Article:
Visualize whirled pieces

The latest word from space:

The Mars Odyssey spacecraft uses three spinning reaction wheels to control its orientation in space. But on June 8, one of those reaction wheels jammed temporarily and sent the orbiter into a safe mode to await directions from mission controllers on Earth.

As part of the repair process, mission engineers activated Mars Odyssey’s spare reaction wheel on June 12, spinning it up to a mindboggling 5,000 rotations per minute in both the forward and reverse directions.

Hmmm. I quite often rev Gwendolyn’s little V6 up to 5000 rpm, and neither her mind nor mine ends up boggled. (There’s another 1600 before the redline.) And this is nothing compared to, say, a Dremel tool that starts at 10,000 rpm.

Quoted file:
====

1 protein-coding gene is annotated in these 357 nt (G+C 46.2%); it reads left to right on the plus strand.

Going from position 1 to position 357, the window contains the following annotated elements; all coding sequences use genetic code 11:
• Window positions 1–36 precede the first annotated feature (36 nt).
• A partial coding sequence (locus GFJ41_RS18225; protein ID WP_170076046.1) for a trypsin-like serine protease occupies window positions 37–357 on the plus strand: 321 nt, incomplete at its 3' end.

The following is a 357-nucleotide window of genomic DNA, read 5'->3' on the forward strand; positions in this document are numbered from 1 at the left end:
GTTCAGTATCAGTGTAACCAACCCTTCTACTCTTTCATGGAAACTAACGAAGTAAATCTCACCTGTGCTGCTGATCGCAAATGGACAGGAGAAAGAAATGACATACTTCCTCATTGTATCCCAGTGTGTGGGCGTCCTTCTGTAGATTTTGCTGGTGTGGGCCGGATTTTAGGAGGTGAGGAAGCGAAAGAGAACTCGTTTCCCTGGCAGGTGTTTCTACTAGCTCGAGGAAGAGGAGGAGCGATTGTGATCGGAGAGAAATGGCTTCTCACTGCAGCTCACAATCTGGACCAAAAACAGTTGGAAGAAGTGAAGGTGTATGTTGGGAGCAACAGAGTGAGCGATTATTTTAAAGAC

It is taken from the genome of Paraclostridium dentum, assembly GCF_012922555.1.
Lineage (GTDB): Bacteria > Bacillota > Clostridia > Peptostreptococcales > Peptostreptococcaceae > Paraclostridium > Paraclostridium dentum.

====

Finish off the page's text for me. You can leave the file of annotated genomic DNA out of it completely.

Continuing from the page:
(Via the similarly-unboggled Alfred Centauri.)


  1. McGehee »

    20 June 2012 · 2:34 pm

    You and Alfred aren’t professional journalists. They don’t give J degrees to someone who isn’t boggled by looking at his own hand.

  2. Jeffro »

    20 June 2012 · 3:09 pm

    F1 engines are limited to 18,000 rpms (down from 19,000). No wonder they howl and scream.

  3. XRay »

    21 June 2012 · 11:48 am

    I know y’all all know this but from ‘wiki’…

    “Kinetic energy of the exhaust gas is captured using the turbine. The turbine housings direct the gas flow through the turbine as it spins at up to 250,000 rpm”

    So I’d say McGehee has properly framed the matter.

  4. CGHill »

    21 June 2012 · 7:26 pm

    Never owned a turbocharged anything myself, but good point.

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